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Explain the nature of over-riding interests and discuss what are the disadvantages they pose to prospective purchasers.

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Introduction

Explain the nature of over-riding interests and discuss what are the disadvantages they pose to prospective purchasers Registered land is title or ownership of land which is recorded in a register at the Land Registry. The basis of the register is to regulate the transfer, use and enjoyment of the registered land as set down in the Land Registration Act (LRA) 1925. Over-riding Interests come under Registerable Interests, this is divided into three categories these are minor interests, legal estates and over-riding interests. S.20 and S.23 LRA 1925 states that '...a purchaser takes the land subject to any existing over-riding interests, sometimes however these interests are not registered.' The idea behind over riding interests according to those who drafted the LRA 1925 Act is that they would be easily discoverable upon inspection. A purchaser is bound by an over-riding interest even though they are not mentioned in the register. This is because they operate at a distinct advantage to the mirror principle, this principle registers the true interest, but over-riding interest are the exception to this. The principle registers the true interest, but over-riding interests are the exception to the rule. It is held that the register is an accurate and conclusive reflection of relevant interests. ...read more.

Middle

In Chowood Ltd v Lyall 1930 Lyall was sued for trespass by Chowood, the first registered proprietor of the land. Lyall argued successfully that she had gained title by adverse possession and that Chowoods' registration was subject to her over riding interest. S 70 (1),(k), deals with leases that do not exceed 21 years, it does not apply to equitable leases it only applies to legal leases. All legal leases for longer than 21 years would need to be registered as a title interest. S.70, (1),(g); this deals with the rights of the person in actual occupation of the property. There are many controversial issues surrounding S.70,(1),(g). The definition of adverse possession is '...the rights of every person in actual occupation of the land or in receipt of rents where inquiry is made of that person but those details are not disclosed'. A person claiming an over riding interest under this section has to prove all 3 of the following requirements. Firstly that there is a right to 'subsisting in reference to land,' secondly the owner of the right was in actual occupation or in receipt of rents and profits. Thirdly no enquiry was made of the person. The person with the over riding interest in the property will have rights and may be in actual occupation. ...read more.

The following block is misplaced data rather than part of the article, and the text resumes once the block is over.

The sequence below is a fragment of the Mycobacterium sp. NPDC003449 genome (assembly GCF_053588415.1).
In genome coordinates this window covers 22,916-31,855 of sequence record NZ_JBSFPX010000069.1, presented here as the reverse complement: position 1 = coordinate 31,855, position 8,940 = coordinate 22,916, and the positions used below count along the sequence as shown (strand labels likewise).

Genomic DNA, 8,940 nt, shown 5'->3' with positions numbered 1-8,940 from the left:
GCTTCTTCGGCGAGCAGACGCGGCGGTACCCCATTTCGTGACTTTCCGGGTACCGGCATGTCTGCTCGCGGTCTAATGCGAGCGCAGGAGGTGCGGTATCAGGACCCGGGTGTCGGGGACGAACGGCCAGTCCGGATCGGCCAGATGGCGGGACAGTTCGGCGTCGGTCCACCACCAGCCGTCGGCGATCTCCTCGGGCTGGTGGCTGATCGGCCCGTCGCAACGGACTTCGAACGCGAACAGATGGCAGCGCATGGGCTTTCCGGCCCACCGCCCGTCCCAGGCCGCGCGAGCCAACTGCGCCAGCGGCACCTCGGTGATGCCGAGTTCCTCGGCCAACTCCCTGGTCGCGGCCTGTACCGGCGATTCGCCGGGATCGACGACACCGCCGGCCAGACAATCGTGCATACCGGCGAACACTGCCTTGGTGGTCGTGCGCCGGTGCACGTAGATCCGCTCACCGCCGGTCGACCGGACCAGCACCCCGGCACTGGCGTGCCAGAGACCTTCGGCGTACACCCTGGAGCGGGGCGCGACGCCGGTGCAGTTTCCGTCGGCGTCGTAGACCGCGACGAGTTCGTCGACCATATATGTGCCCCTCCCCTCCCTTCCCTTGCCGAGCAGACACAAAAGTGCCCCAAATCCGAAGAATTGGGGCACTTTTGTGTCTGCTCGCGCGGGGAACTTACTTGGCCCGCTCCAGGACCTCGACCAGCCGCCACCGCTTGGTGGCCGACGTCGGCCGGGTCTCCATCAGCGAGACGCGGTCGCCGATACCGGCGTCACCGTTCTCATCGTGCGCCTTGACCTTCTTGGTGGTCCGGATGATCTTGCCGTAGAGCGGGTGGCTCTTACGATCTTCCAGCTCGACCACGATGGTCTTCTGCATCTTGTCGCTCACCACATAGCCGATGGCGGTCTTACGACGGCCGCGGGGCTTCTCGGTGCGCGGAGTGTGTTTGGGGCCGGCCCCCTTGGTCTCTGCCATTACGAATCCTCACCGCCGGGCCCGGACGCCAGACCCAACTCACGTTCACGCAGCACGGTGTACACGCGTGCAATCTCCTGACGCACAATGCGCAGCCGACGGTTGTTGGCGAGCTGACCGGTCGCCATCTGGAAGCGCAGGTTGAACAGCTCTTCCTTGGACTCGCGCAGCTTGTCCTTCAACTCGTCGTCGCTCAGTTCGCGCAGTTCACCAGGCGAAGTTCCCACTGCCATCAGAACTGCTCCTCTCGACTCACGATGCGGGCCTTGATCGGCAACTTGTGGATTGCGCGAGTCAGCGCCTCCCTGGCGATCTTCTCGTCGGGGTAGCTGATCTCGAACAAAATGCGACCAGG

Conclusion

But she was found to have had an over riding interest in the property through her temporary absence. In Lloyds Bank v Rosset 1989 HL decided that 'the relevant date for ascertaining whether an interest was protected by actual occupation was the date of the creation of transfer of that interest. Also the whole building does not need to be occupied for over riding interest to apply. In Ferrishurst v Wallcite 1999 the court agreed that part occupation of a building was sufficient to claim an over riding interest. However the LRA 2002 would later disregard this ruling. The principle of overriding interest is most frustrating for the purchaser it is imperative that they make all the relevant inquiries with regard to the property. They should establish as soon as possible if anyone other than the vendor has an interest in the property and if so what type. To be able to claim protection from an over riding interest the purchaser must be able to prove that he has examined any proprietary interest a person might have on the property. He must also establish they are not in actual occupation and finally he must have made all the relevant enquiries required to make such checks. The LRA 2002 will address this particular difficulty through electronic conveyancing, this will mean that transfer and registration of the property will take place at the same time ...read more.

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